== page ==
The stationarity of center of pressure time-series in upright quiet bipedal standing was examined in four groups: 3- and 5-year-old children, young student adults, and an elderly group that ranged in age from 62-92 years. The young adult group showed the least absolute motion in the center of pressure with the degree of motion increasing with the child and elderly age groups. Examination of the stationarity of the center of pressure time-series for each postural trial revealed that in the time domain every trial in every condition in each age group was non-stationary. This non-stationarity was present across all frequency segments of the center of pressure dynamic in the 5-year-old, student, and elderly groups. In the 3-year-old group was there was modest evidence of the non-stationarity in the time domain being differentially present across frequencies (approx. 10% of trials). These findings are consistent with the proposition that short-term bounded non-stationarity prevails in quiet upright bipedal stance across a wide range of the lifespan. This process of non-stationarity may be a reflection of adaptation in the development of the coordination and control of posture.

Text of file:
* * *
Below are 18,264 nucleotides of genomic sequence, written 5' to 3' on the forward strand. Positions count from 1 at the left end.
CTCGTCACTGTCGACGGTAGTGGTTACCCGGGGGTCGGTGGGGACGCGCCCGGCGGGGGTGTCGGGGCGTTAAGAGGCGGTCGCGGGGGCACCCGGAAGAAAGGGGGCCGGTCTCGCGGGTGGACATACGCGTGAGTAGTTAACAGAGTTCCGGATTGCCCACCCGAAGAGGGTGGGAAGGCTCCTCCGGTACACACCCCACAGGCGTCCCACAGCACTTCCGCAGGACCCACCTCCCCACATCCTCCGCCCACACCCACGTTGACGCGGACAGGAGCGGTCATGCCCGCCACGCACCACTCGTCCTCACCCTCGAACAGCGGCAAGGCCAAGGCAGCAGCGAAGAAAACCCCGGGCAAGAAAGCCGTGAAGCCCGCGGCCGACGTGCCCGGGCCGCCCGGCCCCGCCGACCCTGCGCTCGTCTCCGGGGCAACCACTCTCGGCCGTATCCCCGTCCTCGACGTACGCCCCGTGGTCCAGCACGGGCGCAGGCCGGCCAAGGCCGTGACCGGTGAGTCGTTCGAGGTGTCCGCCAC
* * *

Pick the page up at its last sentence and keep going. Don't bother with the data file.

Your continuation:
|Original language||English (US)|
|Number of pages||7|
|Journal||Gait and Posture|
|State||Published - Aug 1 1997|
All Science Journal Classification (ASJC) codes
- Orthopedics and Sports Medicine